In the year 1921 two actions at law and a suit in equity were instituted in the Circuit Court of Harrison County against Long Timber and Lumber Company and others, defendants. In the first action at law Roy H. Mace and Upton W. Mace, partners doing business as Mace Brothers Lumber Company, were the plaintiffs, and Long Timber and Lumber Company, a corporation, was the defendant. In the second action at law said Roy H. Mace and Upton W. Mace, partners as aforesaid, and C. D. Munson, William Post and J. M. N. Downes, trustee, were plaintiffs, and Long Timber and Lumber Company was the defendant. In the suit in equity said J. M. N. Downes, trustee, and said C. D. Munson and William Post were the plaintiffs, and Long Timber and Lumber Company, a corporation, and said Roy H. Mace and Upton W. Mace, partners, raider the firm name of Mace Brothers Lumber Company, and Roy H. Mace, Upton W. Mace, Flossie Mace, Anna D. Mace, J. E. Long Coal Company, a corporation, and J. E. Long, were defendants. The relief in each case was sought against Long Timber and Lumber Company. The defendant, Long Timber and Lumber Company, moved, in the equity suit, that the plaintiffs common to each suit elect in which suit or action they would seek their relief. The court denied such motion as made, but granted the same to the extent that such plaintiffs were ordered to elect as between the two law actions. The plaintiffs did, in pursuance thereof, dismiss the law action No. 1. Law action No. 2 and the said chancery suit are still pending. The defendants, Long Timber and Lumber Company, J. E. Long Coal Company and J. E. Long, being related in interests, then demurred to the bill of complaint. The.court sustained the demurrer. The plaintiffs to the original bill of complaint then moved to amend by transposing the four Maces from defendants to plaintiffs, and in other respects supplementing the allegations of the original bill, and tendered with such motion such amended bill of complaint, and the said defendants, the two Long Companies and Long (being the remaining defendants), objected to the granting of the right to so amend, which objection being overruled, the amended bill was then filed, and the said defendants then appeared and, without waiving such objection, demurred to the amended bill of complaint, and, this being overruled, the court then certified questions to this court respecting (a) the validity of its action in granting such right to amend, and (b) the sufficiency of the amended bill of complaint.

To a proper consideration of the questions involved on certificate, a brief statement of the cause of action as set out in the original bill, as well as the facts supplementing it by way of amendment, is necessary. The cause of action arises upon a written contract, set forth in haec verba in the bill, bearing date July 15, 1919, and made by Roy H. Mace and Upton W. Mace, partners as Mace Brothers Lumber Company, as first parties; C. D. Munson and William Post, as second parties; and Long Timber and Lumber Company, as third party. Under that agreement the Mace Brothers, who owned a saw mill grant, certain manufactured lumber, and standing timber on certain lands, sold to the Long Timber and Lumber Company lumber then manufactured upon special terms as to the prices, times of delivery, and amounts and kinds of lumber, and agreed to manufacture and deliver otherlumber. This agreement was made subject to the terms and conditions of a prior contract made between the first and second parties above named. By said prior contract, which is likewise set out in full in the bill of complaint, dated October 2, 1918, it seems that Munson and Post engaged to loan money to the extent of $12,000.00 to Mace Brothers to finance them in the purchase and manufacture of such timber, and, to secure the same upon advancement thereof, Mace Brothers (1) were to sell the lumber at the market price, invoice the same in the name of Munson and Post when shipment of any lumber was made, and to apply out of the total sales price of each 1, 000 feet when collected, $20.00 thereof to the liquidation of the Munson and Post debt; (2) were to pay Munson and Post six per cent, interest on the debt of Mace Brothers to Munson and Post, and, in addition thereto, were to pay the sum of ten per cent, of the sale price of the lumber; (3) and, by way of security for the payment of the above sums, all the timber, lumber, machinery, and the lands, etc., of the Maces were conveyed to J. M. N. Downes, trustee. It was provided, that in case the timber was not manufactured in two years, or in case default was made in the re-payment of the debt in two years, then, upon written notice, the trustee was authorized to sell in the usual manner, the property conveyed to said trustee, in the order set out in the instrument. "While the defendants Long Company and J. E. Long, were not parties to the contract of October 2, 1918, the contract of July 15, 1919, in which said defendants were named as third parties, was made subject to the terms and conditions of the contract of October 2, 1918, between the first and second parties "as to persons to whom payment is made and consent to the sale." The bill further alleges the recordation of the said contract of October 2, 1918, prior to the execution of the agreement of July 15, 1919; that all the standing timber and all the logs, all the manufactured lumber, the saw mill at which the lumber was theretofore and thereafter manufactured, and all the property here in controversy, contemplated and mentioned in said contract of July 15, 1919, is included in said contract of October 2, 1918, and always has been and still is subject to the terms thereof; that the said J. M. N. Downes, trustee, accepted the trust, and that advancements contemplated therein had not been repaid to the said Munson and Post, but that a large sum still remains due and owing by Mace Brothers Lumber Company to them; that said trustee has been given written notice by said Munson and Post to sell the property held in trust by him, making sale of the manufactured lumber, the saw mill and teams of horses first, and further notifying the said trustee to make settlement by suit if necessary with the defendant Long Timber and Lumber Company before making sale under said trust deed; that the debt secured by said trust deed, was derived from and grows out of a subsequent contract to which Munson and Post were parties, subject to said contract containing said deed of trust, and growing out of the lumber manufactured under said two contracts and, therefore, first applicable to the payment of said Munson and Post debt, and involves many transactions on both sides, both in favor and against said Long Timber and Lumber Company; that said transactions involved matters not easily ascertainable by a jury, and to the ascertainment of which a law court is not well adapted, but easily ascertained by a court of equity, and to which the machinery of equity is well adapted for the purpose of ascertaining them; that Long Timber and Lumber Company entered into said contract with notice actual and constructive, that the same was a trust and had been so dealt with between the parties to the various...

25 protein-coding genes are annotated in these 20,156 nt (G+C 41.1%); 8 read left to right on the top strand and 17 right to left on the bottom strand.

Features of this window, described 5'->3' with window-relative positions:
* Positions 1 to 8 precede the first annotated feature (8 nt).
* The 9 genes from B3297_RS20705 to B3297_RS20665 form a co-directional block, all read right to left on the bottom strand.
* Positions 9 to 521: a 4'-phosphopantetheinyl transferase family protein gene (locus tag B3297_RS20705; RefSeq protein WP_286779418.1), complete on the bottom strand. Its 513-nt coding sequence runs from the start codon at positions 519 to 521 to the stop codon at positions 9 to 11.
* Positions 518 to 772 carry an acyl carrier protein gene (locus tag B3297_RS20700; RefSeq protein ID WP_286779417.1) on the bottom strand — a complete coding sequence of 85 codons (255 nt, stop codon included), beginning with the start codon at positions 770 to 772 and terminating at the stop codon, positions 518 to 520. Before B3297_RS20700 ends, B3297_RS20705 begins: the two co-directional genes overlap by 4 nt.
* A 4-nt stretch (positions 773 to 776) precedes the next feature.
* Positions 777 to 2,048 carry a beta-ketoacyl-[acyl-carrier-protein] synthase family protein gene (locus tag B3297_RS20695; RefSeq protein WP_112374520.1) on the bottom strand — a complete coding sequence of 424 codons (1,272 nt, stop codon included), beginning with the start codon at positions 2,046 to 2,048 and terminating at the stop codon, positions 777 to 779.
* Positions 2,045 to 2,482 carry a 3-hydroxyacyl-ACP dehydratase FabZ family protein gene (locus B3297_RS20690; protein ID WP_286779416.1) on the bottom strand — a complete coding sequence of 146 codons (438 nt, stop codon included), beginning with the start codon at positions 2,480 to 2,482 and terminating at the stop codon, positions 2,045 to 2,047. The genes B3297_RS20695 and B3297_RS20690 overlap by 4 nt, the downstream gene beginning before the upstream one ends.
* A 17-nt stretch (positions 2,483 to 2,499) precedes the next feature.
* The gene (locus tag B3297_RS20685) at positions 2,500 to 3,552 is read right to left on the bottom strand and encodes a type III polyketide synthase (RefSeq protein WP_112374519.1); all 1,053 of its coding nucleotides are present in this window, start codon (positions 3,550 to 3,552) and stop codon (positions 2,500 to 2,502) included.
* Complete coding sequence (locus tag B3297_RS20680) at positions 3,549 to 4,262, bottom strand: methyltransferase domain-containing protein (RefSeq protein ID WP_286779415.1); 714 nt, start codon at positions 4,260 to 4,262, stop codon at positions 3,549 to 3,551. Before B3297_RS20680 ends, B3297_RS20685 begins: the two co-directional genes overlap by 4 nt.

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12 cases
  • Tate v. United Fuel Gas Co., 790
    • United States
    • West Virginia Supreme Court
    • July 15, 1952
    ...are purely legal. Cecil v. Clark, 44 W.Va. 659, 30 S.E. 216; McMillan v. Connor, 82 W.Va. 173, 95 S.E. 642; Downes v. Long Timber & Lumber Co., 99 W.Va. 267, 128 S.E. 385; Charlton v. Chevrolet Motor Co., 116 W.Va. 25, 174 S.E. 570. Such principle is generally accepted. See I Pomeroy's Equi......
  • Webber v. Offhaus
    • United States
    • West Virginia Supreme Court
    • December 12, 1950
    ...involved to avoid a multiplicity of suits.' Point 1, syllabus, Lay v. Phillips, 116 W.Va. 60, 178 S.E. 523; Downes v. Long Timber and Lumber Company, 99 W.Va. 267, 128 S.E. 385; Watson v. Watson, 45 W.Va. 290, 31 S.E. 939; Cecil v. Clark, 44 W.Va. 659, 30 S.E. 216; Chrislip v. Teter, 43 W.V......
  • Kuhn v. Shreeve
    • United States
    • West Virginia Supreme Court
    • December 10, 1955
    ...of equity jurisprudence; that equity having jurisdiction of a cause on one ground, complete relief will be given. Downes v. Long Timber & Lumber Co., 99 W.Va. 267, 128 S.E. 385; Given v. United Fuel Gas Co., 84 W.Va. 301, 99 S.E. 476. See Payne, Malcolm & Gallaher v. Fitzwater, 103 W.Va. 12......
  • State ex rel. Emery v. Rodgers, 10565
    • United States
    • West Virginia Supreme Court
    • July 7, 1953
    ...Custer v. Hall, 71 W.Va. 119, 76 S.E. 183; Smith v. White, 71 W.Va. 639, 642, 78 S.E. 378, 48 L.R.A.,N.S., 623; Downes v. Long Timber Lumber Co., 99 W.Va. 267, 128 S.E. 385. Though equity has jurisdiction upon one ground, a court of equity should give complete relief even 'in matters as to ......